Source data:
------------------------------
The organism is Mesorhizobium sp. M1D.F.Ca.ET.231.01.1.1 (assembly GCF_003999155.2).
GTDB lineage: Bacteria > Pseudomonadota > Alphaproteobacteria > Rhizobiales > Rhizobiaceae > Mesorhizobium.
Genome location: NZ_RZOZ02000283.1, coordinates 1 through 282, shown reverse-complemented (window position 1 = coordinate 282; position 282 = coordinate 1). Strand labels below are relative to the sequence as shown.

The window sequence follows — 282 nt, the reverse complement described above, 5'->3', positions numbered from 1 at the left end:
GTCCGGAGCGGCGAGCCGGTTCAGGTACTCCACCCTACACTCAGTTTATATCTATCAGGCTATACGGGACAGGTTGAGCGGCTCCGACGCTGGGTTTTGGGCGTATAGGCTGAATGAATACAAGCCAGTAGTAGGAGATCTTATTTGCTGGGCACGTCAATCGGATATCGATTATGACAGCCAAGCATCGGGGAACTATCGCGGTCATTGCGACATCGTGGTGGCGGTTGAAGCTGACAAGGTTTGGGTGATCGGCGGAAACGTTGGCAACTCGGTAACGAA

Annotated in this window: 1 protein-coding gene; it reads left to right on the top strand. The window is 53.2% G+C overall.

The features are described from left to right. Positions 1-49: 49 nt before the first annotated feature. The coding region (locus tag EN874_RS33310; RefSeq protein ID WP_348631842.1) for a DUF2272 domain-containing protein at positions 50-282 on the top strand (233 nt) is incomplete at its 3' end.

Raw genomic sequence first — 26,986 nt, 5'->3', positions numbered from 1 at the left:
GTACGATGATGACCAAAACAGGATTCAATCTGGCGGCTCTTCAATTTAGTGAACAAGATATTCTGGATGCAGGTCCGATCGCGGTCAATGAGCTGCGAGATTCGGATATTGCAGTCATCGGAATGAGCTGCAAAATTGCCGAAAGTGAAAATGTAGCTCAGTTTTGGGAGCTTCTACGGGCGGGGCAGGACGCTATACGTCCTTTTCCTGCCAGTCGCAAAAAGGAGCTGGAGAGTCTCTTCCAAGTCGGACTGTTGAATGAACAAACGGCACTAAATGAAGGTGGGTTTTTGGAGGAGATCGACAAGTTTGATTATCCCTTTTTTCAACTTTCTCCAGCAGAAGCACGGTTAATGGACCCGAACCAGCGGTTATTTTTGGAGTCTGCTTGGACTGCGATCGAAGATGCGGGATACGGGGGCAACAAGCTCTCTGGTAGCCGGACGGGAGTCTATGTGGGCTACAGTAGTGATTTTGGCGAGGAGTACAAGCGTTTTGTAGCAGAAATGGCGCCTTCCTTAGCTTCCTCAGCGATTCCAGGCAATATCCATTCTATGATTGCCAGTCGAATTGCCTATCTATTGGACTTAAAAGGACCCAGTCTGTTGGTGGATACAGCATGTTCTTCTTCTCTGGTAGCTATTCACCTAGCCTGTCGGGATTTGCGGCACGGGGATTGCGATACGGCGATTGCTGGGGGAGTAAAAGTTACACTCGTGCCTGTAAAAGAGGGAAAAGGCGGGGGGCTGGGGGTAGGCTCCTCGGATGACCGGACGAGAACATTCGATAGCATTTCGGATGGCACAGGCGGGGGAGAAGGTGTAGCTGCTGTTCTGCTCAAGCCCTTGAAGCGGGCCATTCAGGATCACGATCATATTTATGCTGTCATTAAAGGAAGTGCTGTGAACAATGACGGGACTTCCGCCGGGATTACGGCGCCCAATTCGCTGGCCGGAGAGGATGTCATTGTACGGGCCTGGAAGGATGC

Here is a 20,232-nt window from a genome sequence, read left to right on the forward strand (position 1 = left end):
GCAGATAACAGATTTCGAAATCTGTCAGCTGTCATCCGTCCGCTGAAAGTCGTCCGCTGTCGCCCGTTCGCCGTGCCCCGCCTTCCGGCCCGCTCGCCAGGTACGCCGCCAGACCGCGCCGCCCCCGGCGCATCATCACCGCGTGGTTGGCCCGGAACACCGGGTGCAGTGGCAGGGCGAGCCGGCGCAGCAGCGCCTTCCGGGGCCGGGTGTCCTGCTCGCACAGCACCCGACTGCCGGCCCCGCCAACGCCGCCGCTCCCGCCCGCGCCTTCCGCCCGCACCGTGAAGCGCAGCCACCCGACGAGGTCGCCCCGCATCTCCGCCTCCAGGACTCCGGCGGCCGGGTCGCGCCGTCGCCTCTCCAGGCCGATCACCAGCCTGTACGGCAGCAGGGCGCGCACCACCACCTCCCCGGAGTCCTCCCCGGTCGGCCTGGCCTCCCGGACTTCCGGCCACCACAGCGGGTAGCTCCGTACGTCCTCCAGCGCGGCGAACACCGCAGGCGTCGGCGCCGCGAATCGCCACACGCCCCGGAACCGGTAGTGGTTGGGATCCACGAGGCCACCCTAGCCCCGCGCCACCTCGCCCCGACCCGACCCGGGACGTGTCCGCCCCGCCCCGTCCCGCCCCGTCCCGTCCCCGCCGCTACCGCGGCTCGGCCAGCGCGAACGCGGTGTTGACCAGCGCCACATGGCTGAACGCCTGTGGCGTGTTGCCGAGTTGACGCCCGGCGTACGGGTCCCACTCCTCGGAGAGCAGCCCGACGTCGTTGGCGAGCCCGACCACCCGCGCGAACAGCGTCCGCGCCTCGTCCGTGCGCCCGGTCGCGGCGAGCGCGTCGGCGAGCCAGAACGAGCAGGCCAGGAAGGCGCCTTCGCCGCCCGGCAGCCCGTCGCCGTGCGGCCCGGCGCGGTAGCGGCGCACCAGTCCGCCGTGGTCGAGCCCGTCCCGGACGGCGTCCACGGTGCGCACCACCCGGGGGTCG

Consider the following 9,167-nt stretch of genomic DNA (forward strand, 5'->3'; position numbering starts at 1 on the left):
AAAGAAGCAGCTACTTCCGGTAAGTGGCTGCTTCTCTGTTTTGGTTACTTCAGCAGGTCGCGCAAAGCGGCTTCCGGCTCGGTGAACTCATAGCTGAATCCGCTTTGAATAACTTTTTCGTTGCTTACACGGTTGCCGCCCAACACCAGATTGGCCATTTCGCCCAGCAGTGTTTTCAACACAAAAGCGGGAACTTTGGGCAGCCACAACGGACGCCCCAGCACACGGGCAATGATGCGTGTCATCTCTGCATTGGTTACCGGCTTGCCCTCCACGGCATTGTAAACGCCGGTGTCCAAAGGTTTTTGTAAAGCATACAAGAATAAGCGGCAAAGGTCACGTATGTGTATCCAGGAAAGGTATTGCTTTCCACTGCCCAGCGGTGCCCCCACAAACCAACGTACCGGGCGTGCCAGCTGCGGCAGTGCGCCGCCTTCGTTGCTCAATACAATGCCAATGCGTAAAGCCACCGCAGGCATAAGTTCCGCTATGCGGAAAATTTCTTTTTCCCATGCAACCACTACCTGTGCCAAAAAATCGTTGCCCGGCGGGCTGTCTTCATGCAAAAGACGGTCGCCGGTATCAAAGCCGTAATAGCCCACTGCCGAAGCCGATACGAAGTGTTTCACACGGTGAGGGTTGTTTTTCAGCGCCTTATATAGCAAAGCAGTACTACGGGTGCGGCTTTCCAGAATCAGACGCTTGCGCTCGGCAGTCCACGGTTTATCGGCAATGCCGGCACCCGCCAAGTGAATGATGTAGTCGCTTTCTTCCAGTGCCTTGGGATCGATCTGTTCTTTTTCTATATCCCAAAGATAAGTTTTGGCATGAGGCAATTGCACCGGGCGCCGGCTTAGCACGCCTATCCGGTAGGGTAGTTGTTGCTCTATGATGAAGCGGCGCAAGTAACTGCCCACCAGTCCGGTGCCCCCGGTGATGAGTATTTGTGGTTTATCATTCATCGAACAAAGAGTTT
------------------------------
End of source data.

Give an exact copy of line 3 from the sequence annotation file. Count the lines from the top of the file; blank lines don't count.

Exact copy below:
Genome location: NZ_RZOZ02000283.1, coordinates 1 through 282, shown reverse-complemented (window position 1 = coordinate 282; position 282 = coordinate 1). Strand labels below are relative to the sequence as shown.